During the same thanksgiving service, Lawal publicly admitted to receiving monetary gifts from Ebonyi State Governor David Umahi—in contravention of the Code of Conduct for Public Officers. “This is a man I don’t know but he is PDP,” Lawal said at the event. “He’s Igbo but he sent a trailer load of rice to my governor for the IDPs in Adamawa state recently. Maybe he did not want me to say it. Again, one day I was just in my office looking and sounding broke. He just said, ‘during the Sallah, I am going to send Ebonyi rice to you.’ And I said, ‘I don’t want Ebonyi rice. I have too much rice in my house. I don’t even know what to do with the rice.’ So later his ADC comes and says, ‘Oga sent me to you.’ And I said, ‘what is inside that thing,’ and he said, ‘money,’ and I said, ‘bring it my friend.’”
This was before he discovered that he could cut grass for internally displaced Boko Haram victims for hundreds of millions of naira. Some interesting transformation there. These are just a few of the man’s many embarrassingly tactless public utterances. Plus, people who have related with him say he is astonishingly arrogant, corrupt and incompetent. It’s such a joke that a person that reckless, unguarded, and impolitic is saddled with a job as sensitive as the Secretary to the Government of the Federation.
In fact, Lawal himself thought it was a joke that anyone would find him worthy to be SGF. “I started getting hints to this job just about two to three days to it, and I thought it was a very big joke,” he said at the thanksgiving service organized to celebrate his appointment. Yes, it’s still a big joke, Lawal!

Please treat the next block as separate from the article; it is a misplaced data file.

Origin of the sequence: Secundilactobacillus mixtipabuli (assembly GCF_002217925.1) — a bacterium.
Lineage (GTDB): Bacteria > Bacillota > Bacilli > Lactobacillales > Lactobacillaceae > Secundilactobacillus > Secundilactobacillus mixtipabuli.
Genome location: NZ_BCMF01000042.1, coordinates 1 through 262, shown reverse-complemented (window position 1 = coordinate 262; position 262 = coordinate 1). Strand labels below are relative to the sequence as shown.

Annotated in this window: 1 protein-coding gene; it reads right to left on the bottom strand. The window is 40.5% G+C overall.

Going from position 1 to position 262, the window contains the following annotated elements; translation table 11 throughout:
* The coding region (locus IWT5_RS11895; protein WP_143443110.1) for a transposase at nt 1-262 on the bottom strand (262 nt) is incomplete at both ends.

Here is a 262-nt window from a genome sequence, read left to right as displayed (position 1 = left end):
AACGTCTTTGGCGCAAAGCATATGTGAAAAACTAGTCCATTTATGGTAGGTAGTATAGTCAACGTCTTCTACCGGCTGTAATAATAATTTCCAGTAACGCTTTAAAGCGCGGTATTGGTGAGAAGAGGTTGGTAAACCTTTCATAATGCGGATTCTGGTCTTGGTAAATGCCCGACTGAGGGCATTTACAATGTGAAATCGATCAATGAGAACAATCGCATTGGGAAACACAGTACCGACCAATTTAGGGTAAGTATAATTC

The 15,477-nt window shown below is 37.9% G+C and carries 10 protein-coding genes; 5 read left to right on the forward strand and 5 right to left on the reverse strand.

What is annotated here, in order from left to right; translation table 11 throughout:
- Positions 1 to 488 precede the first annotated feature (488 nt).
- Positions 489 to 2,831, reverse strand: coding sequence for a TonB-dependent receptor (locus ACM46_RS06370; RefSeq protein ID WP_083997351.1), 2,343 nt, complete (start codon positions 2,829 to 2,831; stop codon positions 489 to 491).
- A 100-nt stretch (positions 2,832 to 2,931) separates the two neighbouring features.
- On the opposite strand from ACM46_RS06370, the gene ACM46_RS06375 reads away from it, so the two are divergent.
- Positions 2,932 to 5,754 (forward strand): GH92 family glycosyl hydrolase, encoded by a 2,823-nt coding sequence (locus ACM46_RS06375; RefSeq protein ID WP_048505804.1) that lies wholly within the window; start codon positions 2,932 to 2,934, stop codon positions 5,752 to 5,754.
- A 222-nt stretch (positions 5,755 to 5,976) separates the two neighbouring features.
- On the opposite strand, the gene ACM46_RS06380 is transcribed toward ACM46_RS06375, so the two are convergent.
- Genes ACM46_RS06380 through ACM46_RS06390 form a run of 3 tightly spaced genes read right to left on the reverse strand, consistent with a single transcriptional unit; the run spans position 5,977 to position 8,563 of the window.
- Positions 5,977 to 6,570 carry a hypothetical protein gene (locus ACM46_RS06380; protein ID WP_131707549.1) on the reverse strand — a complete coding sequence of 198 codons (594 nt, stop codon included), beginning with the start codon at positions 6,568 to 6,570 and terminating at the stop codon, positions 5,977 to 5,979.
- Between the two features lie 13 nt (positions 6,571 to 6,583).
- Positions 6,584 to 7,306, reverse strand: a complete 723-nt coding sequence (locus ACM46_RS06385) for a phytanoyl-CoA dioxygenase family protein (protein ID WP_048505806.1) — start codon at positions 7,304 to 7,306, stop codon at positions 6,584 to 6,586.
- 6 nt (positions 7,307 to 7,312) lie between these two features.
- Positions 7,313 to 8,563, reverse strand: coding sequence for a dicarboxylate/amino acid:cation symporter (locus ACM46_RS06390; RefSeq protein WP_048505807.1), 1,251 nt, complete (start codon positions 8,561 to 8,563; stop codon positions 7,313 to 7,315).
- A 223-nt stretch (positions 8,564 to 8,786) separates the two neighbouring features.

However, while I think the president has moved in the right direction, several throbbing concerns remain. Why did the president initially write to the National Assembly to exonerate the SGF without prior investigation? What new information informed the decision to suspend and investigate him now? Why is he being investigated by his colleagues, one of whom actually exonerated him of the same allegations in the past? Can we expect any justice from this committee? Why isn’t he being investigated by an independent presidential commission of inquiry or, at the very least, the EFCC or the ICPC?
Corrupt political opponents of the president are never investigated by a presidential committee. They are often hounded by the EFCC and tried in the news media. Why is the president’s corrupt political associate being treated differently?
And should we expect Abba Kyari (who is accused of accepting a hefty bribe from MTN to reduce the telecom company’s fine), Tukur Buratai (about whom incontrovertible evidence of inexplicable enrichment has been provided) and others to be suspended and investigated, too? That would be the real anti-corruption fight. If not, even if Lawal is found guilty and fired, people will impute ulterior motives to his ouster. For the anti-corruption campaign to succeed, it must be sincere, wholehearted, and just.
Op–ed pieces and contributions are the opinions of the writers only and do not represent the opinions of Y!/YNaija
Farooq Kperogi, PhD, is an Associate Professor of Journalism & Emerging Media at the School of Communication, Kennesaw State University, USA. He blogs at www.farooqkperogi.com and tweets @farooqkperogi.